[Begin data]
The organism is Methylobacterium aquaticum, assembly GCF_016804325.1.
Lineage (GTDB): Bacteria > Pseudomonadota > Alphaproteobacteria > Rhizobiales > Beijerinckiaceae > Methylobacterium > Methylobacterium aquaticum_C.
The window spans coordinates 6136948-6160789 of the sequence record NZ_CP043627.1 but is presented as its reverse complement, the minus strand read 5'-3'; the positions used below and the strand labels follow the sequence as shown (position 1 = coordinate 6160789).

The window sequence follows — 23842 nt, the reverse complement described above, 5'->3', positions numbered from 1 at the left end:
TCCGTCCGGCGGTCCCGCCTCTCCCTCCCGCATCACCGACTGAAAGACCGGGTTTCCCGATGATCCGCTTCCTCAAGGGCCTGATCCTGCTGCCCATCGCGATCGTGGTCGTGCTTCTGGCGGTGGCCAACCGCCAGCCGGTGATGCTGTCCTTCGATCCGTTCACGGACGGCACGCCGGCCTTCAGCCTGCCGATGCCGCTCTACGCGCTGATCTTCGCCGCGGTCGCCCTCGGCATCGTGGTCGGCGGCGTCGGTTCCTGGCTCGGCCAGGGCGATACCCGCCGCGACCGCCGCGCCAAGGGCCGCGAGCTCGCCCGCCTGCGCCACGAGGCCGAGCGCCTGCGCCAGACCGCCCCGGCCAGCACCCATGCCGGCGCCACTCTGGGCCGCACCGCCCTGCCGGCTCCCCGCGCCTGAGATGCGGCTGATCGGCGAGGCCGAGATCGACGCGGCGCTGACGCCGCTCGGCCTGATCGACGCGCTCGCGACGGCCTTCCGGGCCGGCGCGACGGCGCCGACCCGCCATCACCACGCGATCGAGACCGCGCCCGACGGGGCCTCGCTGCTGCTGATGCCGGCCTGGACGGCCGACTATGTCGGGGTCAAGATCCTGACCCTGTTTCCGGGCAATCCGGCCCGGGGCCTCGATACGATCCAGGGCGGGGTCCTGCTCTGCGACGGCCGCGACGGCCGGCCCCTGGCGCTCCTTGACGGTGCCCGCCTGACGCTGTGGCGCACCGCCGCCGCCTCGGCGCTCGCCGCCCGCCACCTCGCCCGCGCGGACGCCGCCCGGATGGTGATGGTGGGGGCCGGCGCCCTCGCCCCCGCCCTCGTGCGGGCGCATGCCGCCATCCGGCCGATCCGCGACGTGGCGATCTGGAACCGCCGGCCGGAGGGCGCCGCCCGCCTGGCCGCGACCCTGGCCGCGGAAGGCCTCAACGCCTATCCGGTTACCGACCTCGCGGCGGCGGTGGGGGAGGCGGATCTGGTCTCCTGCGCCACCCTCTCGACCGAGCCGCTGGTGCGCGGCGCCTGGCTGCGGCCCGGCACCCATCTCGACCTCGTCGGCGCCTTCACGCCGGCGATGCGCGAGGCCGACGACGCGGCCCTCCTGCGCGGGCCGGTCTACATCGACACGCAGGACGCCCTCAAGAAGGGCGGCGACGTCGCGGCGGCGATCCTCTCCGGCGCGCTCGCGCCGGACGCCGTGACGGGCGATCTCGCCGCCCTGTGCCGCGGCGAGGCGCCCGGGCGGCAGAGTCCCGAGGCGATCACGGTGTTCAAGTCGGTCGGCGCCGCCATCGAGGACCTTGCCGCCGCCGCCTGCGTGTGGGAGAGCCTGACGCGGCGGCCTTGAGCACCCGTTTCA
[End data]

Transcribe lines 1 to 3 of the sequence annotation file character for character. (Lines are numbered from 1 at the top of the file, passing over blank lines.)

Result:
The organism is Methylobacterium aquaticum, assembly GCF_016804325.1.
Lineage (GTDB): Bacteria > Pseudomonadota > Alphaproteobacteria > Rhizobiales > Beijerinckiaceae > Methylobacterium > Methylobacterium aquaticum_C.
The window spans coordinates 6136948-6160789 of the sequence record NZ_CP043627.1 but is presented as its reverse complement, the minus strand read 5'-3'; the positions used below and the strand labels follow the sequence as shown (position 1 = coordinate 6160789).